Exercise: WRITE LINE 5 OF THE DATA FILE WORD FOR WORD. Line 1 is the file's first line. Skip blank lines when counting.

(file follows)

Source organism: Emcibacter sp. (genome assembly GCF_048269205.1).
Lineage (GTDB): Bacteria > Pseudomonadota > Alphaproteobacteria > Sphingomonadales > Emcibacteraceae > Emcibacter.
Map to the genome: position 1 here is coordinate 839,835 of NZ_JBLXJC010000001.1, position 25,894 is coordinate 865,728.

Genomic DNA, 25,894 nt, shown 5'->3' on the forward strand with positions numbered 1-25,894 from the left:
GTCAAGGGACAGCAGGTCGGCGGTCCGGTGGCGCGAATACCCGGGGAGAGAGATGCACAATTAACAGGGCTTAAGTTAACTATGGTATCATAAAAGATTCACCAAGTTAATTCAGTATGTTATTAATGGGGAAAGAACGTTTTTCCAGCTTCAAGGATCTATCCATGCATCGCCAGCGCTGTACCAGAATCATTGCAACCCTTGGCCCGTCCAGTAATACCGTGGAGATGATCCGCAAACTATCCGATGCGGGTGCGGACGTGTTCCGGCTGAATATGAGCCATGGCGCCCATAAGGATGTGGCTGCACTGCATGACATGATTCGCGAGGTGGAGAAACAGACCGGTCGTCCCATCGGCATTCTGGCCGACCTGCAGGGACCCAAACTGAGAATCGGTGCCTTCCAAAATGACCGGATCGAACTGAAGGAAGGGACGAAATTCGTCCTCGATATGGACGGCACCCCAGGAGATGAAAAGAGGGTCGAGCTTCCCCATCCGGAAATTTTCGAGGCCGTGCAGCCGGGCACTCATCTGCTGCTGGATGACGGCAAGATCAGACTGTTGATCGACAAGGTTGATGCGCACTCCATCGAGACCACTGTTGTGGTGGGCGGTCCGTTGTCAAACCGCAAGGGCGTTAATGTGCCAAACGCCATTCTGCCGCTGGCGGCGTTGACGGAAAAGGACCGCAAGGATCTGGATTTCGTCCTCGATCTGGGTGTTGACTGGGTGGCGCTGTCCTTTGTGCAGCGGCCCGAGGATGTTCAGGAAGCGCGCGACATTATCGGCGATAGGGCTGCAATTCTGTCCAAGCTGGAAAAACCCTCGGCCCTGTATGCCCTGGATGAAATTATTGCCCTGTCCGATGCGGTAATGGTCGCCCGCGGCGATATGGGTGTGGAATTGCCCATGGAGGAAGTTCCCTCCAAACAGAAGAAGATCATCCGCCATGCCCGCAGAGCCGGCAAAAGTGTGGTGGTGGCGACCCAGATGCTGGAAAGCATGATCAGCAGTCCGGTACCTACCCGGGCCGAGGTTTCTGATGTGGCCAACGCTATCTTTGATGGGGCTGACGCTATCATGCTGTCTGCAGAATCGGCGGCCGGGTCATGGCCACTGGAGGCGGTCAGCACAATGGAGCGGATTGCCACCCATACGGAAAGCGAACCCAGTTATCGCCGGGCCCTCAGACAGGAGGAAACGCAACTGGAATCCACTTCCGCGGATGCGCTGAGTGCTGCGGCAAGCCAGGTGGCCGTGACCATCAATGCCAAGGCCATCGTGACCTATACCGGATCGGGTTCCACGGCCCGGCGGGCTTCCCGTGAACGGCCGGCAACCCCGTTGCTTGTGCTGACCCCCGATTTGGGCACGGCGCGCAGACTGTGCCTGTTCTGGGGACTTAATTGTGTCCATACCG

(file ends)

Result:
GTCAAGGGACAGCAGGTCGGCGGTCCGGTGGCGCGAATACCCGGGGAGAGAGATGCACAATTAACAGGGCTTAAGTTAACTATGGTATCATAAAAGATTCACCAAGTTAATTCAGTATGTTATTAATGGGGAAAGAACGTTTTTCCAGCTTCAAGGATCTATCCATGCATCGCCAGCGCTGTACCAGAATCATTGCAACCCTTGGCCCGTCCAGTAATACCGTGGAGATGATCCGCAAACTATCCGATGCGGGTGCGGACGTGTTCCGGCTGAATATGAGCCATGGCGCCCATAAGGATGTGGCTGCACTGCATGACATGATTCGCGAGGTGGAGAAACAGACCGGTCGTCCCATCGGCATTCTGGCCGACCTGCAGGGACCCAAACTGAGAATCGGTGCCTTCCAAAATGACCGGATCGAACTGAAGGAAGGGACGAAATTCGTCCTCGATATGGACGGCACCCCAGGAGATGAAAAGAGGGTCGAGCTTCCCCATCCGGAAATTTTCGAGGCCGTGCAGCCGGGCACTCATCTGCTGCTGGATGACGGCAAGATCAGACTGTTGATCGACAAGGTTGATGCGCACTCCATCGAGACCACTGTTGTGGTGGGCGGTCCGTTGTCAAACCGCAAGGGCGTTAATGTGCCAAACGCCATTCTGCCGCTGGCGGCGTTGACGGAAAAGGACCGCAAGGATCTGGATTTCGTCCTCGATCTGGGTGTTGACTGGGTGGCGCTGTCCTTTGTGCAGCGGCCCGAGGATGTTCAGGAAGCGCGCGACATTATCGGCGATAGGGCTGCAATTCTGTCCAAGCTGGAAAAACCCTCGGCCCTGTATGCCCTGGATGAAATTATTGCCCTGTCCGATGCGGTAATGGTCGCCCGCGGCGATATGGGTGTGGAATTGCCCATGGAGGAAGTTCCCTCCAAACAGAAGAAGATCATCCGCCATGCCCGCAGAGCCGGCAAAAGTGTGGTGGTGGCGACCCAGATGCTGGAAAGCATGATCAGCAGTCCGGTACCTACCCGGGCCGAGGTTTCTGATGTGGCCAACGCTATCTTTGATGGGGCTGACGCTATCATGCTGTCTGCAGAATCGGCGGCCGGGTCATGGCCACTGGAGGCGGTCAGCACAATGGAGCGGATTGCCACCCATACGGAAAGCGAACCCAGTTATCGCCGGGCCCTCAGACAGGAGGAAACGCAACTGGAATCCACTTCCGCGGATGCGCTGAGTGCTGCGGCAAGCCAGGTGGCCGTGACCATCAATGCCAAGGCCATCGTGACCTATACCGGATCGGGTTCCACGGCCCGGCGGGCTTCCCGTGAACGGCCGGCAACCCCGTTGCTTGTGCTGACCCCCGATTTGGGCACGGCGCGCAGACTGTGCCTGTTCTGGGGACTTAATTGTGTCCATACCG